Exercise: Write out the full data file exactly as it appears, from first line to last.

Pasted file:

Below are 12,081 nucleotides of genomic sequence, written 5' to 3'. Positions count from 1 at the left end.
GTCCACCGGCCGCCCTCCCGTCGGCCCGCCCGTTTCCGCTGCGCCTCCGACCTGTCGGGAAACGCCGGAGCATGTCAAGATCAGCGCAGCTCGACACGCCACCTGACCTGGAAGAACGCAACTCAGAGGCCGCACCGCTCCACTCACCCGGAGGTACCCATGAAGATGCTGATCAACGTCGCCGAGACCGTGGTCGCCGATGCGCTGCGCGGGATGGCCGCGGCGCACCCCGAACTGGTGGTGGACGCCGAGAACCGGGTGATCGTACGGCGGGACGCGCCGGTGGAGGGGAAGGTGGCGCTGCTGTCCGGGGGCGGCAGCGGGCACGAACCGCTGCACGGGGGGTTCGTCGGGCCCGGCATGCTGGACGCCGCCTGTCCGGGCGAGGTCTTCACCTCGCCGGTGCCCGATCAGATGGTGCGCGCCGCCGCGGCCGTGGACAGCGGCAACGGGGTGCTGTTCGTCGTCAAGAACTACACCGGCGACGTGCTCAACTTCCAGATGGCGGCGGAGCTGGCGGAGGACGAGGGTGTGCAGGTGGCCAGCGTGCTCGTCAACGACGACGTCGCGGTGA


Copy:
Below are 12,081 nucleotides of genomic sequence, written 5' to 3'. Positions count from 1 at the left end.
GTCCACCGGCCGCCCTCCCGTCGGCCCGCCCGTTTCCGCTGCGCCTCCGACCTGTCGGGAAACGCCGGAGCATGTCAAGATCAGCGCAGCTCGACACGCCACCTGACCTGGAAGAACGCAACTCAGAGGCCGCACCGCTCCACTCACCCGGAGGTACCCATGAAGATGCTGATCAACGTCGCCGAGACCGTGGTCGCCGATGCGCTGCGCGGGATGGCCGCGGCGCACCCCGAACTGGTGGTGGACGCCGAGAACCGGGTGATCGTACGGCGGGACGCGCCGGTGGAGGGGAAGGTGGCGCTGCTGTCCGGGGGCGGCAGCGGGCACGAACCGCTGCACGGGGGGTTCGTCGGGCCCGGCATGCTGGACGCCGCCTGTCCGGGCGAGGTCTTCACCTCGCCGGTGCCCGATCAGATGGTGCGCGCCGCCGCGGCCGTGGACAGCGGCAACGGGGTGCTGTTCGTCGTCAAGAACTACACCGGCGACGTGCTCAACTTCCAGATGGCGGCGGAGCTGGCGGAGGACGAGGGTGTGCAGGTGGCCAGCGTGCTCGTCAACGACGACGTCGCGGTGA